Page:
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Tarrant Regional Water District

04/22/2019

Terramac RT14R crawler carriers ensure a North Texas water supplier completes project on time

Each day the Tarrant Regional Water District (TRWD) delivers quality water to a large swath of north-central Texas. Based in Fort Worth, TRWD serves approximately 2 million residents in 11 counties across 5,800 square miles. Its coverage area stretches southeast from Fort Worth and encompasses Arlington, Mansfield, Corsicana and other cities.

“We move raw water from the source to the taps,” stated Mike Weaver, Pipeline & Right-of-Way Supervisor. “One of the main ways we do that is by installing new and maintaining and replacing pipe as necessary.”

A recent project took a Pipeline Division crew to Navarro County to replace more than a dozen 20-foot joints of 90-inch concrete pipe near the Richland Chambers Reservoir. Approximately 40 people worked on the nearly month-long job, which involved removing old sections and installing new segments to correct a thrust and pressure issue.

“With pipe that large, you need a fairly sizeable trench in both depth and width and the sides sloped back properly to ensure safety,” said Weaver. “That was a challenge because the site was tight. We dug trenches with excavators, placed the dirt to the side and used dozers to push it away and into stockpiles for backfilling later.”

A wet winter with several inches of rain brought onerous conditions. For much of the project, aggregate bedding materials had to be stockpiled anywhere from 75 to 400 yards away from the open trenches. The distance between often had soft and muddy ground conditions.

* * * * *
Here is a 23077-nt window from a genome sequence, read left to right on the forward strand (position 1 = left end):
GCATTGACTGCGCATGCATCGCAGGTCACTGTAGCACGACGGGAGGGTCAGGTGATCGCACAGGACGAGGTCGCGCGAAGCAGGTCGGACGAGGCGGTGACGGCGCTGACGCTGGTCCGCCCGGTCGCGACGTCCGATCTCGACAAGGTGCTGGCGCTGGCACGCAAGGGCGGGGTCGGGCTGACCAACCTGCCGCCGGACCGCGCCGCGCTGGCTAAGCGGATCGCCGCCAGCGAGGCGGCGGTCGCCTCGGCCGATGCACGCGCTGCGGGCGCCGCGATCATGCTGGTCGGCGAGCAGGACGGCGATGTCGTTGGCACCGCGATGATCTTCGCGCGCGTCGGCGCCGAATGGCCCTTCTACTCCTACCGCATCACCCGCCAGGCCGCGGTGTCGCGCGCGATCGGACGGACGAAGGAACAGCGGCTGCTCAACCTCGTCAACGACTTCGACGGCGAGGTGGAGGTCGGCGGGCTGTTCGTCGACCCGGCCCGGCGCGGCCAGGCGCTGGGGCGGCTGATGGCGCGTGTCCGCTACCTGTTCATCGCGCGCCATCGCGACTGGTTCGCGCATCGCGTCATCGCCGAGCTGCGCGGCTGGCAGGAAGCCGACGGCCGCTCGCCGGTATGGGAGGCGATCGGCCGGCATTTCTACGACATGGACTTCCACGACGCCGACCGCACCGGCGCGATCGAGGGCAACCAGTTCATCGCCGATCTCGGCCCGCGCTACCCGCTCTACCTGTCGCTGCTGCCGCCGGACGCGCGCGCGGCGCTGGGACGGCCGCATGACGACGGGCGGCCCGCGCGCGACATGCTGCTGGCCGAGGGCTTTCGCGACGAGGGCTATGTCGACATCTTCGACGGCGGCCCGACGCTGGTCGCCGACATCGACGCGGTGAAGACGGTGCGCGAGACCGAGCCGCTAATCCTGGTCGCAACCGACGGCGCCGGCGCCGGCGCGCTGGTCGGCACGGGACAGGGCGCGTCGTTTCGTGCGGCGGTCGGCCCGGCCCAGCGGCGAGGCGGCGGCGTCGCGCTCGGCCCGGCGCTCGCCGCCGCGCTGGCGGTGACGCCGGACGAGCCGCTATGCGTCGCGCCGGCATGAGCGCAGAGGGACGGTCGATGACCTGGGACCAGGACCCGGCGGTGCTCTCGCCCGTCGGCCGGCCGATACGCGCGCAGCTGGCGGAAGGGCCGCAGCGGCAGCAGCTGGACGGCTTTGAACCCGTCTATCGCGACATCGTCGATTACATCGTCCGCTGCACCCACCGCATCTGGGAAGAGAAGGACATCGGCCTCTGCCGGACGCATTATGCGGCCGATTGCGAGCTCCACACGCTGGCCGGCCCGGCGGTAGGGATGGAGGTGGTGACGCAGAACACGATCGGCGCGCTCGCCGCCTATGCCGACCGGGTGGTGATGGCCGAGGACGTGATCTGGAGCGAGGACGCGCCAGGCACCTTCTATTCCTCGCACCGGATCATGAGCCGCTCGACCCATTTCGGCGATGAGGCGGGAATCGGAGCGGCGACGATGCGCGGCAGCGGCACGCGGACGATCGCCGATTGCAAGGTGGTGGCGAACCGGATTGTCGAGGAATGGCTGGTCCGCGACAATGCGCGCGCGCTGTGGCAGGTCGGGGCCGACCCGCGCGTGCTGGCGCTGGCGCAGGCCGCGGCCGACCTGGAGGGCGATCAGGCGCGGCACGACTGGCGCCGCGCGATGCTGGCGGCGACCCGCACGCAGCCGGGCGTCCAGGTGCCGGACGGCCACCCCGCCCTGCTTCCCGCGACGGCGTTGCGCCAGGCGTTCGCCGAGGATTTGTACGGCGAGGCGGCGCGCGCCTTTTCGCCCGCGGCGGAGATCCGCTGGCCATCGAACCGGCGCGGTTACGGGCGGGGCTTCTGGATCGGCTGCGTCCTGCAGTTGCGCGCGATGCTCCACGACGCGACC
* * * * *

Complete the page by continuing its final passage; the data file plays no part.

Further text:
“Dump trucks of any kind were really not an option,” said Weaver. “They would have gotten stuck, and then we would have had to pull them out. That ties up another piece of equipment, leads to more surface damage to repair and puts us behind. With a hard deadline, we needed a better solution.”

TRWD contacted local Terramac distributor Kirby-Smith Machinery to rent two rubber-track Terramac RT14R crawler carriers with 28,000 pounds of carrying capacity and ground pressure of only 8.3 PSI.

“We ran them on some really sloppy, nasty ground, and they floated right over it,” stated Weaver. “With the low-ground-pressure rubber tracks, the weight is evenly distributed, so you avoid making ruts and sinking into the soil. That helped us complete the project on time.”

Operator Joe McCune noted that another advantage of the 42,220-pound Terramac crawler carriers is the 360-degree rotating frame.

“Instead of pulling in, turning and backing up to dump with a truck, the Terramacs allow you to pull up, spin the cab and bed and then dump at any angle,” said McCune. “That’s very handy, especially in situations where there isn’t much space to work.”

Jordan Foote, a member of TRWD’s cathodic protection crew, was impressed as well.

“I have some experience running equipment, so within a few minutes of getting in the cab, I was able to work,” Foote said. “The joystick controls are great. Movement is controlled with the left joystick, while the spin and dump is handled with the right. Everything is laid out well, so even if you have never run a machine before, it would be easy to learn.”